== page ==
Sunday, December 18, 2011

Now It's A Carriage House!

Friday night I picked up a nice copper weathervane for the garage which features a horse and surrey. The garage was originally built to house Model T's..... but now it qualifies to be called a " Carriage House"!

It will eventually be mounted on top of a cupola when I find time to build one....

Roof Raising

It's been a busy few weeks... too busy to even post, but I'll try and get ya blogged up to date.

After the ridge beams were set I installed the top section of rafters. That was easy enough. These are all 2x6s on 24 inch centers.

The "new" framing nailer made quick work of getting all the rafters in. I picked up a used one on ebay and wish I 5 years ago when I started restoring the Hall House!

Next step, install the lower rafters. I carried these down to the sill without any rafter tails extending past the wall on the eave. There will be a pitch change later that will form the eaves.

To form the front and back eaves, I notched the 2x10s passing through the gable walls. The eaves are built with 2x4s which will later be finished with 1x6s. I will also be enclosing the eaves with beadboard at a later date.

The eaves take shape and the 3/4 plywood sheathing is installed on the upper sections.

One more addition for the loft, the side sections are added. These will help support any long items stored, plus hold side lighting underneath, and finally to attach tracks for the garage door.

The final stage of framing involved the side eaves. I wanted to do "bracketed eaves" which is when on a gambrel style roof, the eaves change pitch near the bottom. Usually they aren't very wide, but because my pitch was shallow to begin with, they ended up being wider than usual. The jury is still out if I like them or not, but they are there now! The other eason I went with this design was if I extended the rafter tails down and then enclosed... the beadboard enclosing the eaves would be against the stone... making for an ugly cut trying to get the bead board tight against the stone. This design will have it installed against the sill. The bracketed eaves  are made from 2x4s sistered to the main rafters.

The eaves are complete and ready for sheathing.

And finally.... roll out the tar paper!

Monday, November 21, 2011

Bigger and Better Ridge Beams

Out with those ratty and rotted sad excuse for ridge beams.... delivered from Tague Lumber were 3 2x10x24 foot Hemp Fir boards. My idea for installing these was to build a cradle at each point on the walls to drop these in. The cradle consists of a 2x4 which would be the same width as the new boards and two recycled 2x4's from the old structure. The new board between the two is 9 1/2 inches shorter, creating a U shape to support the new 2x10's. As you can see they work pretty good. When installing the new beams I left 12 inches extend past the back wall to build an overhang... and on the front I'll cut any extra off when I build the front overhang.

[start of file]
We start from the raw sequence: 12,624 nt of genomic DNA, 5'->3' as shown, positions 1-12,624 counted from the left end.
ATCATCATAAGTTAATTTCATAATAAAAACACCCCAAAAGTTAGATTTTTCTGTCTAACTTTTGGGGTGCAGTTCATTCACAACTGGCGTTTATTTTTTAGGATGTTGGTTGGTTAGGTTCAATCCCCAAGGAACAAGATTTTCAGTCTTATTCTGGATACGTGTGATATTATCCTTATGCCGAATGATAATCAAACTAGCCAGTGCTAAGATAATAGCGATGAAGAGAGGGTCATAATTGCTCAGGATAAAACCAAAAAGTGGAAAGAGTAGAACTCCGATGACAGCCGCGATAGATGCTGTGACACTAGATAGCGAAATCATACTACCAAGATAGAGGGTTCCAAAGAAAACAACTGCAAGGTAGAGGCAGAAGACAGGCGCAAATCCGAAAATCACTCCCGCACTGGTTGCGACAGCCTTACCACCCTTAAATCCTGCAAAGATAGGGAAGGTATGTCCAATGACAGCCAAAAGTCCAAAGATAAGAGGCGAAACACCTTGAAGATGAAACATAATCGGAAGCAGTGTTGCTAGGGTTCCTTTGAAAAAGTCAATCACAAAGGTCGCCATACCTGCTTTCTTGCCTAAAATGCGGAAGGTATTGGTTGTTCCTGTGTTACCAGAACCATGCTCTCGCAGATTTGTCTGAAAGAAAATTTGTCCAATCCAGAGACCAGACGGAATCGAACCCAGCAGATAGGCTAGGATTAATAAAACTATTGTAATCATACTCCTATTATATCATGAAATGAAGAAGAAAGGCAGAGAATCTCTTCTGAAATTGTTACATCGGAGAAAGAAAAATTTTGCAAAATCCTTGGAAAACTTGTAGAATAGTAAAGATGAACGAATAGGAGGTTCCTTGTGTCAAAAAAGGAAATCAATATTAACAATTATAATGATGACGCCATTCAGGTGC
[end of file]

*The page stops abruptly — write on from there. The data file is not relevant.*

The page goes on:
And now my rant on just how bad things were out of whack to try and start a new roof!!

I started with building the center cradles and then the one's on each side. On the front wall I built the right side first and then the left. When I measured for the left, it was 4 inches higher than the right side??! Some investigation with the tape measure shed some lighton why the angles of the roof didn't look the same on each side.... none of the measurements matched. The height of the left and right was 4 inches different... and the distance from the center were a few inches different too?! Then comparing to the back, none of those meaurements matched the back either. Yikes! Now what?? So I figured I had to get my center ridge in first and build from there. The back wall was the closest to being symetrical, so I would build from that. So I dropped in the ridge beam into the back center saddle and then leveled it. This also revealed that the front was lower than the back so I had to shim the front saddle to make the top ridge level. Here's a pic with the first beam in...

If you look at the front right angle change, you can see where I have lifted the rafter over 4 inches to match the left angle...

Next step was measuring the back right ridge from the center ridge and making the front saddle match that distance. Then dropped the new beam in place and again leveled it. This one was so far off I had to dismantle the right section of the front wall so I can rebuild it to match the back.

The left side was not as bad but still had to move the front over a few inches...

Well after alot of figuring and adjusting I now have 3 ridge beams that are level and parallel to each other! So in theory I should be able to make one rafter template and have it fit all the way around.... we'll soon see.